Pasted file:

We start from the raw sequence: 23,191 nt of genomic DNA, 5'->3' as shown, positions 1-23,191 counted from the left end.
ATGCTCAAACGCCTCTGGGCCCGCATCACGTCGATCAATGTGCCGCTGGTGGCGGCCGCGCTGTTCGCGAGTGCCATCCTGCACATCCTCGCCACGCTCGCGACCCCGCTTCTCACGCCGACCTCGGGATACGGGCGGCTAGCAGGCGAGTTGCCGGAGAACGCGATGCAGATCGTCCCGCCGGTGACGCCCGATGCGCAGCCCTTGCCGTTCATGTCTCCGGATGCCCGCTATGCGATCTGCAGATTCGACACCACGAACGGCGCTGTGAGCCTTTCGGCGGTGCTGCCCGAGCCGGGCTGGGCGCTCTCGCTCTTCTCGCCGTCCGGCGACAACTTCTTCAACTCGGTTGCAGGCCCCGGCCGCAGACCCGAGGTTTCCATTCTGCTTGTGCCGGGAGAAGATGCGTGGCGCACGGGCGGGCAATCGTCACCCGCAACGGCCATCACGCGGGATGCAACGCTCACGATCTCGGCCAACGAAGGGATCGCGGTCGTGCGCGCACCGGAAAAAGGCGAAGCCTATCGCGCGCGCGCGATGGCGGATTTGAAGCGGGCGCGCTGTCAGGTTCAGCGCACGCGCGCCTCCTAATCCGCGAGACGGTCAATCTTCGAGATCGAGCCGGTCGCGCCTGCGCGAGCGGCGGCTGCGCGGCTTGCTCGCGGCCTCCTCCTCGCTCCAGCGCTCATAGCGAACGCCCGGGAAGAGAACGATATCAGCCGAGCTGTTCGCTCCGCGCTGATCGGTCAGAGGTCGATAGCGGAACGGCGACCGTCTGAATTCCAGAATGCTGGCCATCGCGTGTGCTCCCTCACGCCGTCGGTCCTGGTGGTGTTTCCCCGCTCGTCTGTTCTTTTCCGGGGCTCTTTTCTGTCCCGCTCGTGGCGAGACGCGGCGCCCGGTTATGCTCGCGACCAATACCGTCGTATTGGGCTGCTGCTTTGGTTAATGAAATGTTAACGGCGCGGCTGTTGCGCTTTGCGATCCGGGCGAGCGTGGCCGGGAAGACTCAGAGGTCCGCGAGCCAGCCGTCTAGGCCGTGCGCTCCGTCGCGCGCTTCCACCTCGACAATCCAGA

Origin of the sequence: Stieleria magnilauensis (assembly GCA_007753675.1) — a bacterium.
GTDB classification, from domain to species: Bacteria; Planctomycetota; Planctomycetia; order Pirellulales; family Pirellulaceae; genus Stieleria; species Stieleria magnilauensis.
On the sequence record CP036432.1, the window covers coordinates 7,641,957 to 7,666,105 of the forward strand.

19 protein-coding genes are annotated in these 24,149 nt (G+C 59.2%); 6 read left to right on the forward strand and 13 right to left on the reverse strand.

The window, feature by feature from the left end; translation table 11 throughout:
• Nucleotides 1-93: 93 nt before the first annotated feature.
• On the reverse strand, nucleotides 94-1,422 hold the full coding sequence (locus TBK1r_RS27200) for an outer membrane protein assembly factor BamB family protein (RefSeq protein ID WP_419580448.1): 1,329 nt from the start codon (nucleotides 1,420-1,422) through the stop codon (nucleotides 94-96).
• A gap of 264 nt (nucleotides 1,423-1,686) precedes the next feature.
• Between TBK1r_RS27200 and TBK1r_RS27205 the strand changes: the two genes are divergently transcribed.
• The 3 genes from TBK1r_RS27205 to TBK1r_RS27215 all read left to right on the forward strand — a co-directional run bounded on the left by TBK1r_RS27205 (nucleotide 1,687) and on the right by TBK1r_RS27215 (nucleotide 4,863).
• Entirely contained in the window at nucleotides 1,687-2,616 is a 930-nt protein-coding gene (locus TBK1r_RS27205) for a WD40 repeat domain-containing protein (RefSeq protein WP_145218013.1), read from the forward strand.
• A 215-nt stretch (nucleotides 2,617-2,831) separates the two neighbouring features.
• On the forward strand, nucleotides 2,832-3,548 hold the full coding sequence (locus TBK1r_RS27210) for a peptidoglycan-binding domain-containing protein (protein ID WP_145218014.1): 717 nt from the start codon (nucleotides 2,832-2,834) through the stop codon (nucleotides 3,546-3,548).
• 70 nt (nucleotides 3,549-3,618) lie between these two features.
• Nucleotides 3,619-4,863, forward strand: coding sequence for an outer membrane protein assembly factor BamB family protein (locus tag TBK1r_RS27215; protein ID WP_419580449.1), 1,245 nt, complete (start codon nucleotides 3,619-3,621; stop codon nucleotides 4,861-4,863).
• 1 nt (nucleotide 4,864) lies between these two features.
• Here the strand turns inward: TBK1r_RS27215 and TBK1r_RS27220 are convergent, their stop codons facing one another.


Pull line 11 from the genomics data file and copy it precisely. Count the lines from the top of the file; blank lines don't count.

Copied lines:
• Between TBK1r_RS27200 and TBK1r_RS27205 the strand changes: the two genes are divergently transcribed.